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Author (up) A/Rahman, S.H.; Mohamedani, A.A.; Mirgani, E.M.; Ibrahim, A.M. file  url
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  Title Gender aspects and women's participation in the control and management of malaria in central Sudan Type Journal Article
  Year 1996 Publication Social Science & Medicine (1982) Abbreviated Journal Soc Sci Med  
  Volume 42 Issue 10 Pages 1433-1446  
  Keywords Adolescent; Adult; Animals; Consumer Participation--methods, psychology, statistics & numerical data; Cost of Illness; Developing Countries--economics, statistics & numerical data; Diarrhea--epidemiology, prevention & control; Female; Health Education--manpower, methods; Humans; Insecticides--adverse effects; Malaria, Falciparum--economics, epidemiology, prevention & control; Male; Medicine, Traditional; Middle Aged; Mosquito Control--methods; Prevalence; Program Evaluation; Sanitation; Schistosomiasis--epidemiology, prevention & control; Sudan--epidemiology; Superstitions; Treatment Outcome; Women; Women's Health  
  Abstract This work was designed to study the contribution of women in central Sudan in the control and management of malaria with particular emphasis on gender-related aspects that define women's role and participation. The Blue Nile Health Project (BNHP 1980-1990) was launched in 1980 mainly for control of water associated diseases in central Sudan. The BNHP model was chosen to conduct this work. The study showed that women were actively involved in the implementation of the BNHP strategies as health instructors (murshidat) who constituted 75% of the staff of BNHP unit of health education, as members of village health committees (VHC) where they constituted 40% of the VHC members and also as recipients of the project services. All murshidat were interviewed whereas multistage random sampling for VHC members and recipient women in 40 villages was used to select a sample which was interviewed. The results showed that the murshidat and VHC women members played a major role in the motivation, organization and health education of local communities prior to campaigns of environmental sanitation and vector control. Household commitments and difficulties in communication with the public were the main gender-related factors that contributed negatively to women's activities. Cases of malaria have more considerable socio-economic impact than other common diseases, especially with regard to women's household commitments and work. Recipient women were more concerned with aspects of self protection, management of family cases of malaria and health education programmes. They were less involved in drying mosquito breeding sites and spraying activities of insecticides which had been reluctantly accepted because of allergy and bad odour. Although the majority of women considered antimalarials to be less harmful than effects of malaria itself on pregnancy, they did not realize the role of malaria chemoprophylaxis during pregnancy. This needs more health education. The study showed that the BNHP programme was very successful in recruiting women in control and management programmes. Therefore, health planners are urged to persuade the subordinated communities of women in many African countries like Sudan to play a more active role in the health programmes and welfare of their communities.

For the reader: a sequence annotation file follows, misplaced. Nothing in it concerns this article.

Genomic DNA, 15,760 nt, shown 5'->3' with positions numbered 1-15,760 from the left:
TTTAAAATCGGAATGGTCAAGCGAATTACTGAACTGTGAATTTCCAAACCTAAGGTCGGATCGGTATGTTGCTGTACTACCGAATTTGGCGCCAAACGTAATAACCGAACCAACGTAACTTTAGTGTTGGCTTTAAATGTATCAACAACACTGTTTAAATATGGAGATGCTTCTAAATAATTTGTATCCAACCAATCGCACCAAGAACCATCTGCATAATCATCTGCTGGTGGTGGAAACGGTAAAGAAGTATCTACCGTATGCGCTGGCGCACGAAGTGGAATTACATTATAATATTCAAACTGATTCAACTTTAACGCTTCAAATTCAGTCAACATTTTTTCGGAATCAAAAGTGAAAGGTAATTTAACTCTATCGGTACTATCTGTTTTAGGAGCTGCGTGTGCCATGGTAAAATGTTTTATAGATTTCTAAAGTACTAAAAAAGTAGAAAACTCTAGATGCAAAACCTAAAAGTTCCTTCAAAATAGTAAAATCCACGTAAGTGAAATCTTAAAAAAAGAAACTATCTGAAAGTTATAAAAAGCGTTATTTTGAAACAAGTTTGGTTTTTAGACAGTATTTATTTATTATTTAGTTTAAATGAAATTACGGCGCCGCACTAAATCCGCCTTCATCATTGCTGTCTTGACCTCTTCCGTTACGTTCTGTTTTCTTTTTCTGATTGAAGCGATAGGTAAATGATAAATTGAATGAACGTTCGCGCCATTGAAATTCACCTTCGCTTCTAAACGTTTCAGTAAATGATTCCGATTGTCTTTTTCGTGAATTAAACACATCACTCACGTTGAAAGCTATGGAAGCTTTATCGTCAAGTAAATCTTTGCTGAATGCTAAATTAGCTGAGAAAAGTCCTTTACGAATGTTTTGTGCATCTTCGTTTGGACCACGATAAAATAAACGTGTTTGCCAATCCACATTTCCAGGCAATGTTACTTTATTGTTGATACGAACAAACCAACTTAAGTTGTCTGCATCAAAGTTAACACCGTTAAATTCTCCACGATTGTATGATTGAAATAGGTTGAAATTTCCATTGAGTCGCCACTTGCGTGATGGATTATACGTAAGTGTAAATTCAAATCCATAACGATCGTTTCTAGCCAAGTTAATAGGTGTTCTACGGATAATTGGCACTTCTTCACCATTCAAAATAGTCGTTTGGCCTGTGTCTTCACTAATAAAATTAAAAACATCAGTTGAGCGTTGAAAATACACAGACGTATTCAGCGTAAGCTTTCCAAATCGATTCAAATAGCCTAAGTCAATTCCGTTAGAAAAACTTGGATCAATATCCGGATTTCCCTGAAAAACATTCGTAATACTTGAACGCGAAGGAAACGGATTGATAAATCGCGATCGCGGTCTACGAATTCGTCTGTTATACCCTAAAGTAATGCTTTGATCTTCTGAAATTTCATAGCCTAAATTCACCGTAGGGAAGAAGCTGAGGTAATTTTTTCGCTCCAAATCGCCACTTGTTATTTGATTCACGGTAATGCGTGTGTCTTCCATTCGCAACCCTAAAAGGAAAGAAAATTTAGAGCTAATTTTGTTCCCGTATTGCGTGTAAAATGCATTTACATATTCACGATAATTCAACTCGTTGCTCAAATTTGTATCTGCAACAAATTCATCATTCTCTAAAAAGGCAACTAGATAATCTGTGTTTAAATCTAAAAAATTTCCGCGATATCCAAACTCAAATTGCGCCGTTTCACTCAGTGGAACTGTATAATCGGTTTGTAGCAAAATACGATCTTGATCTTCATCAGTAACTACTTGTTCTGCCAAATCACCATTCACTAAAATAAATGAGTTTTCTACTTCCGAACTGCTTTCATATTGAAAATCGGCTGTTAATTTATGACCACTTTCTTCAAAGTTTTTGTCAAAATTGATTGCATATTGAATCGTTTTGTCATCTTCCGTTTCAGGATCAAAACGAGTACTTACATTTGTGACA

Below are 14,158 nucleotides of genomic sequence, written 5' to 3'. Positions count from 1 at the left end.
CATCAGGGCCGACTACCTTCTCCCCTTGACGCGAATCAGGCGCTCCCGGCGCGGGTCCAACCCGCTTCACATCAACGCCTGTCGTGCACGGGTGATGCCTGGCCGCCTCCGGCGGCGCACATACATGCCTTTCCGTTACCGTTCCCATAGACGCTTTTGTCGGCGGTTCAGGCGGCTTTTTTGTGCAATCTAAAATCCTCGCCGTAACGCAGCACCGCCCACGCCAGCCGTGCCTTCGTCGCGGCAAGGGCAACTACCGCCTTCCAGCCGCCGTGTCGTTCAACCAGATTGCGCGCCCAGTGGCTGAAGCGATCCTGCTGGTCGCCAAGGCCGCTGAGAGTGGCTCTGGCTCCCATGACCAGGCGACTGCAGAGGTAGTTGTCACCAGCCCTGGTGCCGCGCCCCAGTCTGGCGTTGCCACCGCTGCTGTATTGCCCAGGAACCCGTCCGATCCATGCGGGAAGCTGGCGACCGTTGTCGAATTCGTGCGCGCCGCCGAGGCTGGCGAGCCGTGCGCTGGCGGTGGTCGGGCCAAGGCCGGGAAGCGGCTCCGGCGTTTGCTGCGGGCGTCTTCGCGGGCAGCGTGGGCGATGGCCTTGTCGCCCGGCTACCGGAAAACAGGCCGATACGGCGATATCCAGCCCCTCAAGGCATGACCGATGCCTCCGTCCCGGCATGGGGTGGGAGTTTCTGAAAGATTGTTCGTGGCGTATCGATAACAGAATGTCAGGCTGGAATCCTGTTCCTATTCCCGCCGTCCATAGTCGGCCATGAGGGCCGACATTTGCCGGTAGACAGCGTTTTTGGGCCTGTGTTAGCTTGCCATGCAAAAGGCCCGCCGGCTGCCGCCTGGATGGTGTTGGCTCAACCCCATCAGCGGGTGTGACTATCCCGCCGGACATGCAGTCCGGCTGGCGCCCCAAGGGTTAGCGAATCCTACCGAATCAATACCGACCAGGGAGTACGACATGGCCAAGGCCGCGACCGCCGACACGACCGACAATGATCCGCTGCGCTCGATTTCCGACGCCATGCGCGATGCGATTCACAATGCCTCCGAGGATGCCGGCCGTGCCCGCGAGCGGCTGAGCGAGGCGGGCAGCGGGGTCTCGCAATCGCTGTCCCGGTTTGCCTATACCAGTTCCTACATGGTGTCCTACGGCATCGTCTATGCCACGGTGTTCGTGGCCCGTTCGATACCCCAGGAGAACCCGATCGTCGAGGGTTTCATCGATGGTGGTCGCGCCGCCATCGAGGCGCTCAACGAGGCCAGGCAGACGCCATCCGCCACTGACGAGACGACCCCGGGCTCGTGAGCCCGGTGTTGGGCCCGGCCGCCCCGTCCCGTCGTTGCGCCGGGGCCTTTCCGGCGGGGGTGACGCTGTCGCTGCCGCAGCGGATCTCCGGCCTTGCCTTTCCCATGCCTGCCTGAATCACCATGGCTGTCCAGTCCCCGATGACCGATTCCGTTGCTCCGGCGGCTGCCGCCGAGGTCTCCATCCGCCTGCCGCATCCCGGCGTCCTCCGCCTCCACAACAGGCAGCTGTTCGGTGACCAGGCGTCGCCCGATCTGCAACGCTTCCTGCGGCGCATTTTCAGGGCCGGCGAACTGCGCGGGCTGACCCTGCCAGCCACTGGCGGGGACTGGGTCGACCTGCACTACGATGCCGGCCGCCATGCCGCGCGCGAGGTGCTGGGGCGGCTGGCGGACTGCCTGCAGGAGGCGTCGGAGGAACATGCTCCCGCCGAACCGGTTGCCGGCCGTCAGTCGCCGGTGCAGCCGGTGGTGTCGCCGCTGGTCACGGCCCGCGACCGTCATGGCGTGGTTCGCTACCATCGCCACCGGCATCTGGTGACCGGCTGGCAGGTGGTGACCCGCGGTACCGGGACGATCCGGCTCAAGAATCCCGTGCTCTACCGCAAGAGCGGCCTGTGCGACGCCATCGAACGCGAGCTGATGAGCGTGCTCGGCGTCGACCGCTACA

Call Number Serial 169  
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Author (up) Malani, P.N. file  url
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  Title National burden of invasive methicillin-resistant Staphylococcus aureus infection Type Journal Article
  Year 2014 Publication Jama Abbreviated Journal Jama  
  Volume 311 Issue 14 Pages 1438-1439  
  Keywords *Cost of Illness; Female; Humans; Male; *Methicillin-Resistant Staphylococcus aureus; Staphylococcal Infections/*epidemiology/*microbiology  
  Abstract In terms of both patient numbers and clinical effect, infections associated with methicillin-resistant Staphylococcus aureus (MRSA) present a significant challenge to clinicians. Serious S aureus infections are associated with high morbidity and mortality, with the acquisition of methicillin resistance further limiting therapeutic options. In recent years, so-called community-acquired MRSA strains (USA300 strain) have proven highly virulent and particularly difficult to control.1 As such, novel approaches to MRSA prevention remain a priority.  
  Call Number Serial 1844  
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